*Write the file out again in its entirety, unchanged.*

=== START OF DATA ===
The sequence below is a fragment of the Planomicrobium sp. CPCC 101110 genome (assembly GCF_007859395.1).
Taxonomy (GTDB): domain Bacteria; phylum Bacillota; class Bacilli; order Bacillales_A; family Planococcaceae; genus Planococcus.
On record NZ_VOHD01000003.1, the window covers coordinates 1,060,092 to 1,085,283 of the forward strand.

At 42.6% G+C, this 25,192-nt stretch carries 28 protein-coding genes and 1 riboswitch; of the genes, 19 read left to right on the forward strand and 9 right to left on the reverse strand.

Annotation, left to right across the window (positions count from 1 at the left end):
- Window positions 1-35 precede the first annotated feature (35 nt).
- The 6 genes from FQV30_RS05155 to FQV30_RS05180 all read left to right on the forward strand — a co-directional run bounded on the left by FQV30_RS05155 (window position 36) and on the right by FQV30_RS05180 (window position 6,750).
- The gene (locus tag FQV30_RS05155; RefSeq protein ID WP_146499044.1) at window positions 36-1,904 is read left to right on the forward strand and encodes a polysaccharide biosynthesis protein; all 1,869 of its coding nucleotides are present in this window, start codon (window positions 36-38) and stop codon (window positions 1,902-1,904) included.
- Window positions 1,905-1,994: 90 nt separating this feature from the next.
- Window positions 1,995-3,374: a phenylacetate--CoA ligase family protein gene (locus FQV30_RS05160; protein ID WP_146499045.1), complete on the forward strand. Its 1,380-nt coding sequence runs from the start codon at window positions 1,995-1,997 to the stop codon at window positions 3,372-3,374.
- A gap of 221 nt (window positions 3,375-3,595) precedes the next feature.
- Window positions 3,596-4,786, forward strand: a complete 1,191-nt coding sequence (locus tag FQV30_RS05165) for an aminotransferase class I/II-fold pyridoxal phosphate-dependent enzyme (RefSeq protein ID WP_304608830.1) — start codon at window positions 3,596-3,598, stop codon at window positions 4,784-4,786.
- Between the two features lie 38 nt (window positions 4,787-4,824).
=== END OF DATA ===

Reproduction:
The sequence below is a fragment of the Planomicrobium sp. CPCC 101110 genome (assembly GCF_007859395.1).
Taxonomy (GTDB): domain Bacteria; phylum Bacillota; class Bacilli; order Bacillales_A; family Planococcaceae; genus Planococcus.
On record NZ_VOHD01000003.1, the window covers coordinates 1,060,092 to 1,085,283 of the forward strand.

At 42.6% G+C, this 25,192-nt stretch carries 28 protein-coding genes and 1 riboswitch; of the genes, 19 read left to right on the forward strand and 9 right to left on the reverse strand.

Annotation, left to right across the window (positions count from 1 at the left end):
- Window positions 1-35 precede the first annotated feature (35 nt).
- The 6 genes from FQV30_RS05155 to FQV30_RS05180 all read left to right on the forward strand — a co-directional run bounded on the left by FQV30_RS05155 (window position 36) and on the right by FQV30_RS05180 (window position 6,750).
- The gene (locus tag FQV30_RS05155; RefSeq protein ID WP_146499044.1) at window positions 36-1,904 is read left to right on the forward strand and encodes a polysaccharide biosynthesis protein; all 1,869 of its coding nucleotides are present in this window, start codon (window positions 36-38) and stop codon (window positions 1,902-1,904) included.
- Window positions 1,905-1,994: 90 nt separating this feature from the next.
- Window positions 1,995-3,374: a phenylacetate--CoA ligase family protein gene (locus FQV30_RS05160; protein ID WP_146499045.1), complete on the forward strand. Its 1,380-nt coding sequence runs from the start codon at window positions 1,995-1,997 to the stop codon at window positions 3,372-3,374.
- A gap of 221 nt (window positions 3,375-3,595) precedes the next feature.
- Window positions 3,596-4,786, forward strand: a complete 1,191-nt coding sequence (locus tag FQV30_RS05165) for an aminotransferase class I/II-fold pyridoxal phosphate-dependent enzyme (RefSeq protein ID WP_304608830.1) — start codon at window positions 3,596-3,598, stop codon at window positions 4,784-4,786.
- Between the two features lie 38 nt (window positions 4,787-4,824).